What is the point of living? Basically to enjoy yourself. Gore made a ton of money after he left office and is spending some of it. Not that it matters because even billionaires don’t have much effect on AGW but I bet that Gore’s carbon footprint is less than 10% of Romney’s. Just a guess and I could be off, maybe it is 50% of Romney’s.

    >Don’t change the topic to capital gains where you have a lot more control over the timing.

    >Translation: “I’m not good at math, so don’t bring up examples where math is used that clearly demonstrates I am not good at math.” My argument was never that a capital gains tax was good or bad, as you want to argue, but that the tax rates paid by those who pay capital gains as computed by democrats are completely wrong, demonstrating that democrats don’t even understand basic math, like subtraction and division.

    I will wager my master’s in math and my job using non-linear optimization techniques to reduce corporation’s income taxes against your math background on anything tax related.

    There is not a single case in the last 25 years where lowering personal income tax rates did not reduce government revenue. There is not a single case in the last 25 years where raising personal income tax rates did not increase government revenue.

    Go back and look at the people who said that the Clinton tax increases would reduce revenue. Were they right or were they wrong?

    We can argue about the Bush tax cuts but it is pretty obvious that the economy of the Bush years were the worst 8 years since when? The 30’s?

    What tax increases took place in the last 4 years?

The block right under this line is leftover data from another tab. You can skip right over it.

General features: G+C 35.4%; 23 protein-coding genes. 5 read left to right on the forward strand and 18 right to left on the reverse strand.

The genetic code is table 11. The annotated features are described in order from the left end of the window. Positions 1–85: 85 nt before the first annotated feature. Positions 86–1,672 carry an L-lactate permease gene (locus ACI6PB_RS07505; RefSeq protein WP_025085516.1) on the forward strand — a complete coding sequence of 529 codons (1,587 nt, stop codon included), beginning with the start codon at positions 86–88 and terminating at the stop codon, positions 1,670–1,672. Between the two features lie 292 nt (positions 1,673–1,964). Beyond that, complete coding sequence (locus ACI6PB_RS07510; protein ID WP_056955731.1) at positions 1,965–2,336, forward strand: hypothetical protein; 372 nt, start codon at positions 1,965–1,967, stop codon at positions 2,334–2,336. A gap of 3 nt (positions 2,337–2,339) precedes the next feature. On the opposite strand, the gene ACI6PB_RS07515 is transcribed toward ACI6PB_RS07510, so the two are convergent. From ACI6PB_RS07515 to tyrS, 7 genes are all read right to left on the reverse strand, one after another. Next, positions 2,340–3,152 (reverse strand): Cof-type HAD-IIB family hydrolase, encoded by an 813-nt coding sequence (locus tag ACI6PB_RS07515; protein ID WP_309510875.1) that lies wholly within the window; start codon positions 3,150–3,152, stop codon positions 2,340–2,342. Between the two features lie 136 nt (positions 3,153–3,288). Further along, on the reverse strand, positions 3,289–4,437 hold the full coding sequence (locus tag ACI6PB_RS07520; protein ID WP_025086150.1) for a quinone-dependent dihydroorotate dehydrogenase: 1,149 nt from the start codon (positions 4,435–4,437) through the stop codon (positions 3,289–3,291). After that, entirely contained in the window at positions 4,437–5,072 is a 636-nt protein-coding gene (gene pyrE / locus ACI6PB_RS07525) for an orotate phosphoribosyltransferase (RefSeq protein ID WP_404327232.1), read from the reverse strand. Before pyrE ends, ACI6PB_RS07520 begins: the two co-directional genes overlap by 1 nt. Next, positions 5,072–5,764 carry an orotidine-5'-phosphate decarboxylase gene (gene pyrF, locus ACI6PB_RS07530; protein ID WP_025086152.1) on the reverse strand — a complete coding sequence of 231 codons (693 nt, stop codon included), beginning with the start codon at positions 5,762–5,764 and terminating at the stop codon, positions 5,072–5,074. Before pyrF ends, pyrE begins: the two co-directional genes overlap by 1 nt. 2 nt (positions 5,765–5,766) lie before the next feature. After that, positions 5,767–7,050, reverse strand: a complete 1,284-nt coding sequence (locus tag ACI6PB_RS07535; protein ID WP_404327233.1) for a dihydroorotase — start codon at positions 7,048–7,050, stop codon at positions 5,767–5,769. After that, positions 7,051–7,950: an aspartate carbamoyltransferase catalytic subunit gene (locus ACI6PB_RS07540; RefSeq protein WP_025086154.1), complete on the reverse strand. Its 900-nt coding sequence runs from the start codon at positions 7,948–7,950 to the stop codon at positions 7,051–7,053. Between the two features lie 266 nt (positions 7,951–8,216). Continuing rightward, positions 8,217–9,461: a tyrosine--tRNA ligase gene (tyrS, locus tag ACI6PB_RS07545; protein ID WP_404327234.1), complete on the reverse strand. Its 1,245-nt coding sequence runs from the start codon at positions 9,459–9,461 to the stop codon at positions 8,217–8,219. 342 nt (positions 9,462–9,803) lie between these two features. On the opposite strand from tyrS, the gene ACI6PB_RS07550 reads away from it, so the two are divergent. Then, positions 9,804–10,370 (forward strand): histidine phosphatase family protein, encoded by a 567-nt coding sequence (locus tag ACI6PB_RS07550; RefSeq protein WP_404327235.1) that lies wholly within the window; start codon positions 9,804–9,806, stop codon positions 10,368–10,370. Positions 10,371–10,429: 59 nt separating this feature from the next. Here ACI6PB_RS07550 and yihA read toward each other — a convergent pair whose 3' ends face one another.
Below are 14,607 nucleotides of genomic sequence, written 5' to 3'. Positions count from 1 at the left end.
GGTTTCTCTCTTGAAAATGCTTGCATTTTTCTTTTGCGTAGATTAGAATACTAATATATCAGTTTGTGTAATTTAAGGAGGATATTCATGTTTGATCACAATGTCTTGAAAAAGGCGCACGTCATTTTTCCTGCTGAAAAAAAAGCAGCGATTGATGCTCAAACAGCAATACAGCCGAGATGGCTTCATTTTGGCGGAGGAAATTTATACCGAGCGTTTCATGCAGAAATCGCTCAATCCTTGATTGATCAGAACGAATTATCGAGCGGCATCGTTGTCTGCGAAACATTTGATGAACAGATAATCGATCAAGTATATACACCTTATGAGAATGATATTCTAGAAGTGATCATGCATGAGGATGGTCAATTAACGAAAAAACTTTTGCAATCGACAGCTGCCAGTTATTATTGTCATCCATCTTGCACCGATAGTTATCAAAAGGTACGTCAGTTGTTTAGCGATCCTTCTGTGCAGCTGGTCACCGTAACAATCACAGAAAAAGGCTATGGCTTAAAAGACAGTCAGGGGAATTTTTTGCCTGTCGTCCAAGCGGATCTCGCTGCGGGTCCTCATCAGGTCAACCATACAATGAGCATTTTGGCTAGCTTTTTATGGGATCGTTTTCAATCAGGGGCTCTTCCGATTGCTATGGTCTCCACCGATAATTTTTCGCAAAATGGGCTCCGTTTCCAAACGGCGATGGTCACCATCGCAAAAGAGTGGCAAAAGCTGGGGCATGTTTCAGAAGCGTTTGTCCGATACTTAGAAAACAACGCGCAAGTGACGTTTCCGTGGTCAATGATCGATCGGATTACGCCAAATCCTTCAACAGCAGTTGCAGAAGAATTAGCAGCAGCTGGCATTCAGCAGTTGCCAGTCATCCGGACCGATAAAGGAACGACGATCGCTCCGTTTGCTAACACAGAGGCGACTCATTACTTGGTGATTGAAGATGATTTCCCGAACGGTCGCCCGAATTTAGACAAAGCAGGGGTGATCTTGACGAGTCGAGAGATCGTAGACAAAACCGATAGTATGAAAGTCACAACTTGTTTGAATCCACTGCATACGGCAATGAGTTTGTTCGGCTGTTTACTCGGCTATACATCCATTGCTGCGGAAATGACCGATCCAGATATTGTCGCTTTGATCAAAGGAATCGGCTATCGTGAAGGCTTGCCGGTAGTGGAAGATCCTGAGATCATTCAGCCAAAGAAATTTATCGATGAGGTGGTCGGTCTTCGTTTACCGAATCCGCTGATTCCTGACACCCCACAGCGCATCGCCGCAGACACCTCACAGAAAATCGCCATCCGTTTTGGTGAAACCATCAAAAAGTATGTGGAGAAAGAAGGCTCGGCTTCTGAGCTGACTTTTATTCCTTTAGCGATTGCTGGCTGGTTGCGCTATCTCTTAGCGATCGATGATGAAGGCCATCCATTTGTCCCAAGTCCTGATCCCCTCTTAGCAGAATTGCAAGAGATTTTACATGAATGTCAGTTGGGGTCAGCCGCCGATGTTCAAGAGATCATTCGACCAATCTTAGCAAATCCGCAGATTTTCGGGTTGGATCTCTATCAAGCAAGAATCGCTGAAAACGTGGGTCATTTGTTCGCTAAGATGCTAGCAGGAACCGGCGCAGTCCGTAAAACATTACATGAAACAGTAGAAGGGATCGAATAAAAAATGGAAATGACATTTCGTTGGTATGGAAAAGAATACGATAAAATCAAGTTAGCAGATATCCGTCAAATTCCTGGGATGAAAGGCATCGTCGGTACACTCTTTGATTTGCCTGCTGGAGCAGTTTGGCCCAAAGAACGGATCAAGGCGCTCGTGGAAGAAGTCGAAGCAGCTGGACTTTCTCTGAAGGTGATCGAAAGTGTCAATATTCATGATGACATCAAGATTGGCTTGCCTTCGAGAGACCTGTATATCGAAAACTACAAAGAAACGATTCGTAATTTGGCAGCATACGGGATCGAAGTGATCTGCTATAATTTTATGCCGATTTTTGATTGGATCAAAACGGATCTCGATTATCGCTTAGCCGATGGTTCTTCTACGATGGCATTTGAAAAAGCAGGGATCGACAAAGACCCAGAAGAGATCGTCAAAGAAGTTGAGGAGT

95. 95 95 Harold

    Ken B: I disagree with the first part of your post – in degree. Obviously there are uncertainties, but the models have not failed. They were never intended tobe 10year forecasts. The uncertainties go both ways, and many indicators have been under-estimated in the IPCC reports, the scientists taking a too-cautious position. Sunspots are within the known science, and the science is settled in terms of the warming is happeneing and is man-made, and will very, very likely be within the range predicted by the IPCC. I am happy to accept the concensus opinion of experts in the vaccination vs autism case. Equally I am prepared to accept the overwhelming concensus of climatologists about the climate.

    Your second point I agree more with – that the steps we should take are less obvious. Best estimates are that current trends will result in very large net financial loss after 2050 or so, but maybe even a gain for few years yet. The overall costs are likely to be much larger the longer we carry on as we are, but the costs won’t become due for many years. Many actions taken now in the name of globalwarming are laughable, and will have very little benefit. The Greens are often as bad – it is difficult for me to see how you can take global warming seriously and not consider nuclear to be essential as part of the solution.

    However, if we reject the evidence, we cannot possibly arrive at a sensible answer about what we should do.

    Ken: “to really delve into the science, I rely on the signals being sent from those who do.” Surely the signals you should be listening to are those from the scientists?

  96. 96 96 Will A